“Nicole begged for help: from police, from her friends, from family and ultimately from a domestic violence shelter. No one was able to help her, because no one was willing to stand between her and OJ. No one was willing to act like her life was more important than his celebrity.”

Moira Donegan, The Guardian

From the Right

The right is critical of the verdict, and argues that the case should not have been about race.

The right is critical of the verdict, and argues that the case should not have been about race.

“The public dissection of prosecutor Marsha Clark’s appearance was a ludicrous distraction and obsession with the inconsequential. Defense attorney Johnnie Cochran’s reinvention of Simpson as a symbol of black America was a cynical lie; before the jurors toured Simpson’s house, Cochran removed pictures of Simpson with his white friends and starlets and replaced them with African art…

“Yes, O. J. Simpson managed to transform himself into a symbol of black America, a community he had never particularly embraced since he achieved celebrity status at USC. It is likely that as the years passed, blacks could see what O. J. had gotten out of that trial-triggered embrace but wondered what they had gotten in exchange for embracing him. Yes, the not-guilty verdict had given a metaphorical middle finger to the LAPD, but what did it change in the long run? Who benefited?”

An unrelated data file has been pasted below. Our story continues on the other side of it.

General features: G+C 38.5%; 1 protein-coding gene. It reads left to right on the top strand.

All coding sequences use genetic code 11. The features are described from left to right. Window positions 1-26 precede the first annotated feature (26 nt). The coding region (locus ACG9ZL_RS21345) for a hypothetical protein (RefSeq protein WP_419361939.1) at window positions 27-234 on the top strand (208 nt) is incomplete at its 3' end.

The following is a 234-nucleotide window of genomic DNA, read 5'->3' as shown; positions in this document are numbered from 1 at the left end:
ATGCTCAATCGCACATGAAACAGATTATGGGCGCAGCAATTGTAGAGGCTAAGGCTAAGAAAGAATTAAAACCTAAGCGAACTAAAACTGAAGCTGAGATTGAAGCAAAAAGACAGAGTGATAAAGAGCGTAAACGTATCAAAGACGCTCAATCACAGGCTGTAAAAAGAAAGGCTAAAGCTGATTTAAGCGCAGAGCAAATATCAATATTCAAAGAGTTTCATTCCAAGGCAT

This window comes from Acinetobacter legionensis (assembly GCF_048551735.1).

Jim Geraghty, National Review

“White and black saw two different realities. Whites: All the evidence points to his guilt, he’s one of the most admired men in America, race isn’t the story here. Blacks: This is what you do to black men, you railroad them on cooked-up evidence, there’s plenty of room for doubt…

“It showed in some new and unforgettable way the divided country. The verdict itself didn’t divide the country; it revealed it, again and not for the last time, as divided. Reaction was called shocking, revelatory. But what it was, was simpler. It was painful… Before O.J., American blacks lacked confidence in the legal system. After O.J., everyone lacked confidence in the legal system. It looked cynical, performative, agenda-driven, not on the level.”

Peggy Noonan, Wall Street Journal

“OJ’s Dream Team of immoral lawyers warped the justice system. They turned a straight-forward murder case into a three-ring circus and the murderer into a victim. Though there was ample evidence of OJ’s guilt, jurors fell for the fiction that he was persecuted by a legal system that targeted him simply because he was black…

“In truth, this case was never about race, but about the way wealth and celebrity can make a man untouchable. Cops did not brutalize him. Star-struck lawmen asked for his autograph… I would like to think the lessons learned from his agonizing acquittal will not be repeated. That a man will never again get kid-glove treatment simply because he’s a superstar… But mostly that a clearly guilty man will never again get away with murder.”

Andrea Peyser, New York Post